Paget disease of the breast (also known as Paget disease of the nipple and mammary Paget disease) is a rare type of cancer involving the skin of the nipple and, usually, the darker circle of skin around it, which is called the areola. Most people with Paget disease of the breast also have one or more tumors inside the same breast. These breast tumors are either ductal carcinoma in situ or invasive breast cancer. Paget disease of the breast occurs in both women and men, but most cases occur in women
Statistics: The 5-year relative survival for all women in the United States who were diagnosed with Paget disease of the breast between 1988 and 2001 was 82.6 percent. This compares with a 5-year relative survival of 87.1 percent for women diagnosed with any type of breast cancer. For women with both Paget disease of the breast and invasive cancer in the same breast, the 5-year relative survival declined with increasing stage of the cancer (stage I, 95.8 percent; stage II, 77.7 percent; stage III, 46.3 percent; stage IV, 14.3 percent). Approximately 1 to 4 percent of all cases of breast cancer also involve Paget disease of the breast. The average age at diagnosis is 57 years, but the disease has been found in adolescents and in people in their late 80s. In 2010, breast cancer cost $16.5 billion in direct expenses in the U.S.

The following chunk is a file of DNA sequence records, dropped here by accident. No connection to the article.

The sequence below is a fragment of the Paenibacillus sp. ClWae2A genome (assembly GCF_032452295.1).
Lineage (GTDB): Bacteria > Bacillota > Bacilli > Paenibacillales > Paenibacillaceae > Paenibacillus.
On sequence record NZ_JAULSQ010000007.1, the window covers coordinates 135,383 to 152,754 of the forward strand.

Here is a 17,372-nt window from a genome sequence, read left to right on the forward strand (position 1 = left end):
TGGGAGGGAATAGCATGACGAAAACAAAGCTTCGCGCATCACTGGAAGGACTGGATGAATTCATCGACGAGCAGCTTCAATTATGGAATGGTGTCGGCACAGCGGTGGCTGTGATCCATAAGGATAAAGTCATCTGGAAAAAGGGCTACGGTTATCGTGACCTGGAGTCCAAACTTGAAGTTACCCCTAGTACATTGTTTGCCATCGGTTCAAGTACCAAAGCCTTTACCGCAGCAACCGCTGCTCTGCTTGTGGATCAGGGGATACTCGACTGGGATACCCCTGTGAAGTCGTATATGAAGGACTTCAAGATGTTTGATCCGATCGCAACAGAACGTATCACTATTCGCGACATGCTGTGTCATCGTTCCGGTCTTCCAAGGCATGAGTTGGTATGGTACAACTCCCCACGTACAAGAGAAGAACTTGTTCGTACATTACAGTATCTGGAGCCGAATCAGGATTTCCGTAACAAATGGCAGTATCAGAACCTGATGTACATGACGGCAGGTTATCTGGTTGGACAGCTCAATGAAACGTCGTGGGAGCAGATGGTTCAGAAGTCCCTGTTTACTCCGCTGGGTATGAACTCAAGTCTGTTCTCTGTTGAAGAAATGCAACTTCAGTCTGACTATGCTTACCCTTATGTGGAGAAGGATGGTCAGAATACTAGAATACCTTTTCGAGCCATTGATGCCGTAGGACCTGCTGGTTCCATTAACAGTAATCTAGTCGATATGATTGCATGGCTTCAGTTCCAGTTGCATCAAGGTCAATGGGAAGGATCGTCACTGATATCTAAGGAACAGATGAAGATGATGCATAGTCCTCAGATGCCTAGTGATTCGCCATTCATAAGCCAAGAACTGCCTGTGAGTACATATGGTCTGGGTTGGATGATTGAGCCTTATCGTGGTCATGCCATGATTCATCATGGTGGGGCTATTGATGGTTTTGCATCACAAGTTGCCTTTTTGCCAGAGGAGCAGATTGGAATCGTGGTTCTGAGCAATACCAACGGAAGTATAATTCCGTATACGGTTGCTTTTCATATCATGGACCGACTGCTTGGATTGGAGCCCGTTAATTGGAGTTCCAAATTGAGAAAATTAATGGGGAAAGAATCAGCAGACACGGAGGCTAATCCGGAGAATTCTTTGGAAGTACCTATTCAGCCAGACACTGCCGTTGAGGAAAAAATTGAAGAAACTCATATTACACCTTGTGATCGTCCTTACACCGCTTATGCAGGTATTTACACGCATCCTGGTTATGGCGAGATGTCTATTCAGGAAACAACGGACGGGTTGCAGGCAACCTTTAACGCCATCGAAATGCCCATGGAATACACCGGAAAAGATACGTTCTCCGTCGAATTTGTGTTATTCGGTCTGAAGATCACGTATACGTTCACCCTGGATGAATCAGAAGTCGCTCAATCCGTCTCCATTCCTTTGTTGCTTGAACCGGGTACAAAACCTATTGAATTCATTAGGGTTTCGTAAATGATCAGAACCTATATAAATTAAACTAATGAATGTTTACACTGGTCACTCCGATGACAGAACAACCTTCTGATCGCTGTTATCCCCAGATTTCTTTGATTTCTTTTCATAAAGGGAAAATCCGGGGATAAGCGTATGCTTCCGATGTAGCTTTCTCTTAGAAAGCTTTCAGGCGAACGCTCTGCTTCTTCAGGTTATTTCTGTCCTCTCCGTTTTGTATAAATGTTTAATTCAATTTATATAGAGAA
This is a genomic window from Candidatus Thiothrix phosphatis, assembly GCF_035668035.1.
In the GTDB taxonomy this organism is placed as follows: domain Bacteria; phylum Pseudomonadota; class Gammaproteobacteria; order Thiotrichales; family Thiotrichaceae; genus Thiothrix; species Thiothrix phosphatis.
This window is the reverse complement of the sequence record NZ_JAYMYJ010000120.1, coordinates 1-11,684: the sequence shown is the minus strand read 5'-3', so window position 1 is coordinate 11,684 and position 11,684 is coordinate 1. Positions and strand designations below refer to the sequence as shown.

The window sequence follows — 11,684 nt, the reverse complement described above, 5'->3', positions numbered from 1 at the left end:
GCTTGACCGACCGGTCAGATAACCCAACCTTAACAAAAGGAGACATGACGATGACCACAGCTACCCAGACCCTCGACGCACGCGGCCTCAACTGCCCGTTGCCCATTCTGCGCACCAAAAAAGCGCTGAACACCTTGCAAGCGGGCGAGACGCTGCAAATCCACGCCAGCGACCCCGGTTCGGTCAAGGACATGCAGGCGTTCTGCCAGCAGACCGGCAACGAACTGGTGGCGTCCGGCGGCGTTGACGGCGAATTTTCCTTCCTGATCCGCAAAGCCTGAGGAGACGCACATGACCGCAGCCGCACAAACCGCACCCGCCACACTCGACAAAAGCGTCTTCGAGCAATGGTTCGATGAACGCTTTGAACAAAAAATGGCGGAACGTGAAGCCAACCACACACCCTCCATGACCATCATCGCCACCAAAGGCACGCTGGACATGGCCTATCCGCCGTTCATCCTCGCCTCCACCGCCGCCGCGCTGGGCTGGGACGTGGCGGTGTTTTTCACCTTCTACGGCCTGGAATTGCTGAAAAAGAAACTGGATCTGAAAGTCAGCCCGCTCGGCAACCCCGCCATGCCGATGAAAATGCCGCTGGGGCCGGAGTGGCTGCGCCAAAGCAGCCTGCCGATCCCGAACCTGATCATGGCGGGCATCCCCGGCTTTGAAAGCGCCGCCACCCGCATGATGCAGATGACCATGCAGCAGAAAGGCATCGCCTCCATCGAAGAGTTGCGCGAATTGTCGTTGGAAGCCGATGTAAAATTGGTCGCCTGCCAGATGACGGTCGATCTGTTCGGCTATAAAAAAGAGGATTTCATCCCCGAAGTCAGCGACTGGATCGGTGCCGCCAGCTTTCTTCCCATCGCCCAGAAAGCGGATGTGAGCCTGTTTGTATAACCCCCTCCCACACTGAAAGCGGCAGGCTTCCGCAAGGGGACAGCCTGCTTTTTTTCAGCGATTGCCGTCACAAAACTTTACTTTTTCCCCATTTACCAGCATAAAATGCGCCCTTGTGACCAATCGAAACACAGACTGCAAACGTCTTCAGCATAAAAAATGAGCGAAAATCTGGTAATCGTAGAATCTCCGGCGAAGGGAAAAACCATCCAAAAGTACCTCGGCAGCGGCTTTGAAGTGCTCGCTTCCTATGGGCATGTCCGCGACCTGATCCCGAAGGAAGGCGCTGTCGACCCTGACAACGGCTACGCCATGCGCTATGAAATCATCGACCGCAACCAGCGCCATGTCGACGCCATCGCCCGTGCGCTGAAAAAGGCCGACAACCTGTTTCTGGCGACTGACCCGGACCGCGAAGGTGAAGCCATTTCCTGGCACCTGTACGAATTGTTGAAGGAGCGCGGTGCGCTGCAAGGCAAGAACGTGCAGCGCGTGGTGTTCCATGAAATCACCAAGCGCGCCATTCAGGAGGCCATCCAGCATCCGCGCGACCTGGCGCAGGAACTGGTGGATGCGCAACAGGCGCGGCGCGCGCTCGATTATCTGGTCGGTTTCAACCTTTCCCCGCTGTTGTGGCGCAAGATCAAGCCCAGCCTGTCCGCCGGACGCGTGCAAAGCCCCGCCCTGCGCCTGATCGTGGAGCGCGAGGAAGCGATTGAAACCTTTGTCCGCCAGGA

Treatment of paget's disease of the breast: Breast cancer treatment involves surgery, chemotherapy, hormonal therapy and radiotherapy. The sequence in which they are recommended may differ depending on the severity of the cancer. The most common order of treatment is surgery followed by chemotherapy, radiotherapy and then hormonal therapy.